BP and the Environmental Defence Fund (EDF) have announced a three-year strategic commitment to reduce methane emissions from global oil and gas operations on Wednesday, 13 March.
The agreement will enable collaboration on projects to develop strategies and technologies for improving methane management, working alongside universities and third-party experts to “help the entire oil and gas industry significantly reduce this potent greenhouse gas” according to BP.
Non-profit environmental advocacy group EDF will not receive funding from BP, in line with its policy against receiving funds from corporate collaborators and energy companies. Instead, BP will provide financial support for third-party analytical and technological projects identified by the collaboration.
BP upstream chief executive Bernard Looney said: “BP is taking a leading role in addressing methane emissions, and this collaboration with EDF is another important step forward for us and for our industry.”
“We’ve made great progress driving down emissions across our own business, including meeting our industry-leading methane intensity target of 0.2%, but there is much more work to do and partnering with the committed and capable team at EDF will help us develop and share best practices.”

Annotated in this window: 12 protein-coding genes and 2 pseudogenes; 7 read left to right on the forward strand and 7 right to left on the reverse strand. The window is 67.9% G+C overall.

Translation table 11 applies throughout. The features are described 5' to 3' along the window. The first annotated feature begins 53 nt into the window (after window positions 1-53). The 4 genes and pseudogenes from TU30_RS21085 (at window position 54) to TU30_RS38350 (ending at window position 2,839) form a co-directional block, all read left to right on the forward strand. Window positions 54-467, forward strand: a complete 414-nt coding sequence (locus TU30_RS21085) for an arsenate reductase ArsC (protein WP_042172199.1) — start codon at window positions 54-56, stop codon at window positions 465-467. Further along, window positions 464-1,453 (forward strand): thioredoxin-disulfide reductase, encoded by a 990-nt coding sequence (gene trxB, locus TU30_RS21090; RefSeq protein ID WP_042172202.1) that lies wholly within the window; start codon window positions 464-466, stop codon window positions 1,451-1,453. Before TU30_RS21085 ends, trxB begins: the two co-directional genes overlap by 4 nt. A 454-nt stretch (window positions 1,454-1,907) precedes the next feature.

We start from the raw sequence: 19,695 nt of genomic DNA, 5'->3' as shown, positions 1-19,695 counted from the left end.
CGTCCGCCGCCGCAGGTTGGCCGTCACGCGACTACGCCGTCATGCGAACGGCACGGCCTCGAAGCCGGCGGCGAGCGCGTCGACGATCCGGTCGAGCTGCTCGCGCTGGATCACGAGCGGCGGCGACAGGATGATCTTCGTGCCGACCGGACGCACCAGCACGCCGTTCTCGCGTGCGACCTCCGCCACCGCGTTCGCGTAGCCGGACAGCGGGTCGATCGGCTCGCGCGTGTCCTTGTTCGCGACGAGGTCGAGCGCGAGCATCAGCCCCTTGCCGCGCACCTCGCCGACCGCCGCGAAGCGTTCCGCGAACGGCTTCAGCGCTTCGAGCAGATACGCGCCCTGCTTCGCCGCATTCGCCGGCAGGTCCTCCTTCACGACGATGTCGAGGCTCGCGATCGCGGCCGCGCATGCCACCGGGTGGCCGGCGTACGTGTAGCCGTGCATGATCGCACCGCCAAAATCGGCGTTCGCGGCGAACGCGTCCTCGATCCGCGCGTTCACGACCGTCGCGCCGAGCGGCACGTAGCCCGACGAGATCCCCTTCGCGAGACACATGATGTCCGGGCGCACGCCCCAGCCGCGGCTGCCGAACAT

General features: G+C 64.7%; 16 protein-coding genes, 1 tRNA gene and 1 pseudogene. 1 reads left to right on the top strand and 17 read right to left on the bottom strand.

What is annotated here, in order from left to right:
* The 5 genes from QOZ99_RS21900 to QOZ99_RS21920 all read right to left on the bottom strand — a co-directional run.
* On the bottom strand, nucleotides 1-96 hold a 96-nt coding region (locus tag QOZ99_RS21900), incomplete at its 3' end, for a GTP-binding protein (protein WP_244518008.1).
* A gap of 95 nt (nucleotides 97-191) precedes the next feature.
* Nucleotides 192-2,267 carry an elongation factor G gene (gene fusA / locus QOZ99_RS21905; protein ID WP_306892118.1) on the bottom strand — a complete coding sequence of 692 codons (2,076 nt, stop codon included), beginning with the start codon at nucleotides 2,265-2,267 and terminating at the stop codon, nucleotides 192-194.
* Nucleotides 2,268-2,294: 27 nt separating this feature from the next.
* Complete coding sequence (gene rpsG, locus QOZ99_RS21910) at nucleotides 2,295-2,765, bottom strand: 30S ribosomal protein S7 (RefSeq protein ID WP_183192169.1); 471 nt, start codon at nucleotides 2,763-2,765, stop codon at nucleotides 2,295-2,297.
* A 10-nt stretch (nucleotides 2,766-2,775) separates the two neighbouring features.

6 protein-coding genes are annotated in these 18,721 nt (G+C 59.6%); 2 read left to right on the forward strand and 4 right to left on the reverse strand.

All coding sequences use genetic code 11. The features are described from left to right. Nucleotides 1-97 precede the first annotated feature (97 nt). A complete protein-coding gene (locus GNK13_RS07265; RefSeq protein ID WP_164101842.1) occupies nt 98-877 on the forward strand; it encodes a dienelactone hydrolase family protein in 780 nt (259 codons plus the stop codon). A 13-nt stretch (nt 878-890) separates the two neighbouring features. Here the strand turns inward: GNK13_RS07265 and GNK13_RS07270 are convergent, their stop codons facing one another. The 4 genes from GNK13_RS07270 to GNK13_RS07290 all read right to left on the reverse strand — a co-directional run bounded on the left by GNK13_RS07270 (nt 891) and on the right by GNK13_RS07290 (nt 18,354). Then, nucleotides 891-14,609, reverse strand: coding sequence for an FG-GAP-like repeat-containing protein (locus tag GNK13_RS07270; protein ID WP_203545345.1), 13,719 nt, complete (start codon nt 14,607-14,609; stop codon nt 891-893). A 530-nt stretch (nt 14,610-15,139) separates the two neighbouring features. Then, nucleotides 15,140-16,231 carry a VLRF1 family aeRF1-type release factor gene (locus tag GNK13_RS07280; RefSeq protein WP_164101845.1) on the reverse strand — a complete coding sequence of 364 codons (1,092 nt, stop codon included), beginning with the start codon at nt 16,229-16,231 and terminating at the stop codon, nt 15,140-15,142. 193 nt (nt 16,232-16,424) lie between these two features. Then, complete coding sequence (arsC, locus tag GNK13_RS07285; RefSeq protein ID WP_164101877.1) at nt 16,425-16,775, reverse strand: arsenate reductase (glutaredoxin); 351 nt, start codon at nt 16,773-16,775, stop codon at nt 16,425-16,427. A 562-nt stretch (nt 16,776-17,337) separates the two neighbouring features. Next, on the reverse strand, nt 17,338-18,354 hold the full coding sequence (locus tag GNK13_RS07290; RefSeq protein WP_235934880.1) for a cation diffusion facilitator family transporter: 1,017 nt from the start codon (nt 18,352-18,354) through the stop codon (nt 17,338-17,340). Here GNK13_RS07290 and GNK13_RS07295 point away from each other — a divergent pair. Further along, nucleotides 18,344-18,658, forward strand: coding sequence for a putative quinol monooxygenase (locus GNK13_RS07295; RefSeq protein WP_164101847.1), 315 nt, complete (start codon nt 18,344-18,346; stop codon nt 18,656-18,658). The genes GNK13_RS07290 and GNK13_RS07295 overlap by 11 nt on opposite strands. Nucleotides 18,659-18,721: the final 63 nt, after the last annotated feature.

The collaboration will focus on three areas in 2019: advancing technological breakthroughs through a $500,000 grant to Colorado State University, leveraging digital technologies to integrate methane management to oil and gas operations and expanding methane management to increase understanding of best practices.
In February, EDF outlined ways in which the oil and gas industry could use digital technologies to reduce methane emissions in a paper entitled Fuelling a Digital Methane Future.
EDF president Fred Krupp said: “BP’s commitment to push the next frontier of methane technology and practice is important to prove out solutions that oil and gas companies can use to accelerate emission reductions.
“The scale of the methane challenge is enormous, but so is the opportunity. Whether natural gas can play a constructive role in the energy transition depends on aggressive measures to reduce emissions that include methane.”
“BP took such a step today. EDF and BP don’t agree on everything, but we’re finding common ground on methane. BP has shown early ambition to lead on methane technology. We hope to see more as BP delivers on its own stringent methane goal and we work together to spread solutions industry-wide.”
On Tuesday, 12 March, an investigation by Greenpeace’s investigative journalism project Unearthed revealed that BP opposed and helped reverse key climate regulations on methane emissions in the US multiple times in recent years.